Mahershala Ali as beleaguered detective Wayne Hays.

A teaser trailer for the long-gestating third season of HBO's crime anthology series "True Detective" dropped after Sunday's night's brutal conclusion of "Sharp Objects" - and it's anything but surprising.

The show seems to have tripled-down on the elements that earned it both praise and derision: a famous movie star in the lead, unrelentingly dark atmosphere and pseudo-intellectual, dialectic mutterings.

To wit: The new season, dropping in January, stars Oscar-winning actor Mahershala Ali as beleaguered detective Wayne Hays. The plot follows "the story of a macabre crime in the heart of the Ozarks, and a mystery that deepens over decades and plays out in three separate time periods." Finally, throughout the trailer, Ali's character says things such as, "My whole brain's a bunch of missing pieces" and "This peace is more haunting than anything."

The teaser, with its washed-out beige-grey colour palette, isn't only reminiscent of previous instalments of "True Detective." Its final seconds, which feature snapshots of things like automatic weapons in car trunks, people hitting each other, cutout magazine letters arranged in a threatening message and a small (seemingly impoverished)child waving morosely at the camera, all bring to mind another show also set in the area: Netflix's excellent, breakneck-paced "Ozark," which returns for a second season Friday.

"True Detective" creator Nic Pizzolatto again helmed the writing, which should instil some fans with excitement and others with dread. The reception of the series, after all, has been a bit of a roller coaster.

The first season of "True Detective," starring Matthew McConaughey, Woody Harrelson, Michelle Monaghan and Alexandra Daddario, burst onto the prestige television scene like a racehorse out of the gate in 2014. The show, about two police officers hunting a potential serial killer in rural Louisiana, looked and felt like nothing else on television.

As the story began hinting that it might contain a mystical or supernatural element, it captured the imaginations of legions of Internet sleuths who filled message boards with theory after theory on the identity of "The Yellow King" and what, exactly, "Carcosa" was. Suddenly, HBO fans were pouring through the works of Robert W. Chambers - a 19th century writer who trafficked in the supernatural and whose work many thought the season was based upon. Meanwhile, the psycho-philosophical ramblings of McConaughey's Det. Rrust Cohle were dissectedad nauseam.

And then there was that six-minute tracking shot. The term simply refers to a continuous shot, one without edits or cuts. They're not easy to stage, so they don't tend to be too long - and if they are lengthy, they tend not to be too complicated. It was a bold move by Cary Joji Fukunaga, who directed the entire first season (a rare feat in itself).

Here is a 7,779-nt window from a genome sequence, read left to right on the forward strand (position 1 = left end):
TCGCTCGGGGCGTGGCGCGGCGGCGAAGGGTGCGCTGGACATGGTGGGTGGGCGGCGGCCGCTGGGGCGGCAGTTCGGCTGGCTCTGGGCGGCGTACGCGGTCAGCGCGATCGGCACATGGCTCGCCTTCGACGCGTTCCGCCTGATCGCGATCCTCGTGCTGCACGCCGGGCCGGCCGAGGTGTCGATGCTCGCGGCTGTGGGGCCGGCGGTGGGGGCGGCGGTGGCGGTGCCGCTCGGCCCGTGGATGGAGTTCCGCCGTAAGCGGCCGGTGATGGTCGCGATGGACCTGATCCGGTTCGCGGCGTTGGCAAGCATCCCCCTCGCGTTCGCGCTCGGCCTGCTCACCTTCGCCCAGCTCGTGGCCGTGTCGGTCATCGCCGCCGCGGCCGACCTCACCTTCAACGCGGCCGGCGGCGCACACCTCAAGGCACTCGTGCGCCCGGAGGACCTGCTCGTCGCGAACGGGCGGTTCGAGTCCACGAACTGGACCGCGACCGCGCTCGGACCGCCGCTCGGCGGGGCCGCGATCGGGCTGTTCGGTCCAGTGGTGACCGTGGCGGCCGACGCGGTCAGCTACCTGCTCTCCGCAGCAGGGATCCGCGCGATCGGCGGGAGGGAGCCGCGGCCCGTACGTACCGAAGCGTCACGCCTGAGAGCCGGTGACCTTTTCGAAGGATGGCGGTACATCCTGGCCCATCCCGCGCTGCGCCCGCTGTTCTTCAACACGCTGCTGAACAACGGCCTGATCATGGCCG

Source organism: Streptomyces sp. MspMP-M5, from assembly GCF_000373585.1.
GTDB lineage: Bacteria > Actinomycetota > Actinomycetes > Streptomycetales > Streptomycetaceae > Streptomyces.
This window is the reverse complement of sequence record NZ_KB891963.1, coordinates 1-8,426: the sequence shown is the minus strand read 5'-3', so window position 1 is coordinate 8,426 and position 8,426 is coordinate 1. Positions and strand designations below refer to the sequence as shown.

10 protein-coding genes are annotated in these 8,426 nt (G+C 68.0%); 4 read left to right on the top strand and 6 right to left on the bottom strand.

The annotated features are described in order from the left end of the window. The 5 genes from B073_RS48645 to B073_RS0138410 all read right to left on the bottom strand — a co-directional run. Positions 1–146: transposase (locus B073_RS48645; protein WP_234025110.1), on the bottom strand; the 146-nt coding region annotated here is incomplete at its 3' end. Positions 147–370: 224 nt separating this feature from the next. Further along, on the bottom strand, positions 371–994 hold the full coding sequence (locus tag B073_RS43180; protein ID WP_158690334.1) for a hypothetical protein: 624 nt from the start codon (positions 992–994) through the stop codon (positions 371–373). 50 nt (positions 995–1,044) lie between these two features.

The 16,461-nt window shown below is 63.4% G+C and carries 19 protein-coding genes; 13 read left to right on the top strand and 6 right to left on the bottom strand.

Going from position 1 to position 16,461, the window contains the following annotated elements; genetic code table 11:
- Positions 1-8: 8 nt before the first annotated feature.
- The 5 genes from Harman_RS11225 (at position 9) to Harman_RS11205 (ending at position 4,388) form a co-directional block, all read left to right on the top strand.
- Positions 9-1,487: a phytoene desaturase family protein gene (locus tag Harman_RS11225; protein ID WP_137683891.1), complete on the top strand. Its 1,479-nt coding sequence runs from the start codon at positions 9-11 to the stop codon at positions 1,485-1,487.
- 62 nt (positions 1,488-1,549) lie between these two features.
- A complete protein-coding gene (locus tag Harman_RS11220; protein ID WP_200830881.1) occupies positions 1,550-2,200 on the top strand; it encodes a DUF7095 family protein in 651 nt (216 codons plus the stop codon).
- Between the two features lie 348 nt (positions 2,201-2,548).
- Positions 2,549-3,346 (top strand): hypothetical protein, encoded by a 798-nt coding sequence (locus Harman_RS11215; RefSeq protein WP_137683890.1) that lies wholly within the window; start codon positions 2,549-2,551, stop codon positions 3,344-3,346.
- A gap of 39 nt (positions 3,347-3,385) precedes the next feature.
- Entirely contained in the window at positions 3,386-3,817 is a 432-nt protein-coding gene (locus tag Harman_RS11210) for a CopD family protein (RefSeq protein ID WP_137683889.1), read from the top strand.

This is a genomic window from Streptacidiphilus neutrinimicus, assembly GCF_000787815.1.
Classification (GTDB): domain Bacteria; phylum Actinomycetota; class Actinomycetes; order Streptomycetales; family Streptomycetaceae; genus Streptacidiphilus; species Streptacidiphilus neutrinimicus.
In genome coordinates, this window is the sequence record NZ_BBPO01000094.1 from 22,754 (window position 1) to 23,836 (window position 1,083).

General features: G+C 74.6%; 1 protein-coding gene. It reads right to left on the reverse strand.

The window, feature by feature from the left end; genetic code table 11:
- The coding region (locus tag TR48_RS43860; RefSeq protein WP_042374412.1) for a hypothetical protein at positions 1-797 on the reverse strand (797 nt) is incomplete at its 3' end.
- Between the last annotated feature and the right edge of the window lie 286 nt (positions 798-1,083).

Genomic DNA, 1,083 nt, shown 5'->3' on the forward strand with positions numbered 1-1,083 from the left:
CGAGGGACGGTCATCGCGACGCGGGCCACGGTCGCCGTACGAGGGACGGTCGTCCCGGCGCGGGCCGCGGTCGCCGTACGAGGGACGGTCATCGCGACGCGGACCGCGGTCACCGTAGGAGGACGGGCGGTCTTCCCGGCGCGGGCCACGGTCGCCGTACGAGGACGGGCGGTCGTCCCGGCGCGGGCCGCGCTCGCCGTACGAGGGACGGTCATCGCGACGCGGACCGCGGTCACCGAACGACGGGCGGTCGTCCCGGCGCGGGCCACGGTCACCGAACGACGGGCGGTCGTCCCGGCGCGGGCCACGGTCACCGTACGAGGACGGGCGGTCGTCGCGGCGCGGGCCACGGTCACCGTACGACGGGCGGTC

As critic Matt Zoller Seitz described it: "The intensity and controlled wildness of the sequence - which follows Rust Cohle (Matthew McConaughey) and a gang of bigoted white bikers as they try to rob black drug dealers in a housing project, then escape before they all get killed - feels like a long-delayed eruption of deeply buried madness."

But later, critics began questioning the series, wondering if Pizzolatto had bitten off more than he could chew. Consider this: As the season passed its midpoint, the Atlantic boldly declared it "The Best Show on TV." After the finale, the magazine published a piece titled, "The 'True Detective' Finale: That's It?"

The theory that it was Fukunaga's direction, not Pizzolatto's writing, elevating the show become commonly believed. The show's second season only strengthened it. Not only was Fukunaga not involved with the much-derided season, but rumours of a feud between the director and Pizzolatto filled pop culture websites everywhere. As Vulture noted, there's even a scene featuring "the worst person in the world," who's "an alcoholic prima donna who alienated his crew . . . and this horrible man just so happens to bear a clear resemblance to former 'True Detective' director Cary Fukunaga, all the way down to his distinctive hairstyle." The website said the scene featuring him might be the "most passive-aggressive TV scene of 2015."

On-set gossip aside, the second season was generally considered a failure. Where the first scored an 86 per cent fresh rating on Rotten Tomatoes, the second garnered a middling 63 percent. That was surprising given its loaded cast, which included Colin Farrell, Rachel McAdams, Taylor Kitsch and Vince Vaughn.

The show was set "in the corrupt city of Vinci, California," and it was about . . . something. Something involving sex parties and corrupt politicians and murder and real estate development. The story was "a mess," as Salon wrote, one requiring complicated plot breakdowns. Things felt so dire that HBO president of programming Michael Lombardo actually took the blame for the series's failure.

It seemed pretty unlikely that the show would have a third season. Rumours swirled that HBO planned to axe it.

Things only got marginally better once the season was finally green-lit. Pizzolatto planned to split directing duties with Jeremy Saulnier, a respected indie director known for "Blue Ruin" and "Green Room." But Saulnier dropped out "due to scheduling issues" after directing the first two episodes. Daniel Sackheim, who directed several episodes of "The Americans," "Lie to Me" and "House," filled his shoes.

HBO executives, though, appear to believe the new season will be something of a return to form, as the network's president Casey Bloys said at the Television Critics Association press tour this month.

"The script that he wrote did all the talking for him," Bloys reportedly said of Pizzolatto. "When I read the scripts I was sure. It wasn't based on conversations, it was on the page."

Washington Post